Rift grows between Netanyahu and Israeli military over Hamas elimination


A television interview followed by a sharp government response is the latest evidence of a deepening rift between Israeli Prime Minister Benjamin Netanyahu and the military over whether Hamas can be eliminated and the lack of a broader day-after plan for the end of the war in Gaza.

Netanyahu and his office have repeatedly stated that the main goal of the war is the destruction of Hamas, but they have avoided talking about how the Gaza Strip would be governed afterward — something the military insists needs to be established.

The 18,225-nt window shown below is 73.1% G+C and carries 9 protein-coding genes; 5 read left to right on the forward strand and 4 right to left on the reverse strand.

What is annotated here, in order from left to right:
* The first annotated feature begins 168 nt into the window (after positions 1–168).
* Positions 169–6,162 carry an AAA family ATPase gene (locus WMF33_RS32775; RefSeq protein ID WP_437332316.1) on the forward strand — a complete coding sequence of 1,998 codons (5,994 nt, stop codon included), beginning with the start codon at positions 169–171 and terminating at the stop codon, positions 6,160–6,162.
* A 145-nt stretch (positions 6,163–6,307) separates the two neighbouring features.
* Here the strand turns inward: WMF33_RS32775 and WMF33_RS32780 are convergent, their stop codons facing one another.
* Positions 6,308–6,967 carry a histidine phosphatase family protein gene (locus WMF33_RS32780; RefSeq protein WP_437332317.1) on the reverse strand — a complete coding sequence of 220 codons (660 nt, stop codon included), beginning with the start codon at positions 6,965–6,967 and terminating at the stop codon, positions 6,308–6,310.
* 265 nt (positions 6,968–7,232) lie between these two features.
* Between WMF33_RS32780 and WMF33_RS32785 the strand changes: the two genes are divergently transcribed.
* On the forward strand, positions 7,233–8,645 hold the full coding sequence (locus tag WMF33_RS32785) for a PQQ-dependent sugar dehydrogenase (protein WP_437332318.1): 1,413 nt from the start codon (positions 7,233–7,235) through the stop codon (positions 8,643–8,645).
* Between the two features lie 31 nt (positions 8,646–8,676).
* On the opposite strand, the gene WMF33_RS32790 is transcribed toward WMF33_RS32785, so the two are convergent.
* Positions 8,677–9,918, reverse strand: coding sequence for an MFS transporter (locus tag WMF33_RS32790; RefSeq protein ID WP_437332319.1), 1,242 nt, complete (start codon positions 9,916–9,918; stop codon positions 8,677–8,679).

An Israel Defense Forces spokesman, Rear Adm. Daniel Hagari, said in an interview late Wednesday with Channel 13: “Hamas cannot be destroyed. Hamas is an idea. Those who think it can be made to disappear are wrong.”

In what has been viewed as a rare and pointed message from the military to Israeli political leadership, Hagari continued: “What we can do is foster something new to replace Hamas. Who will that be? What will it be? That’s for the political leadership to decide.”

His comments were swiftly rebuffed by the prime minister’s office, as Netanyahu took his familiar political position, reiterating that only a “total victory” and the elimination of Hamas will end the war in Gaza.

“Netanyahu has defined one of the war’s objectives as the destruction of Hamas’s military and governmental capabilities,” his office tweeted in response. “The IDF is, of course, committed to this.”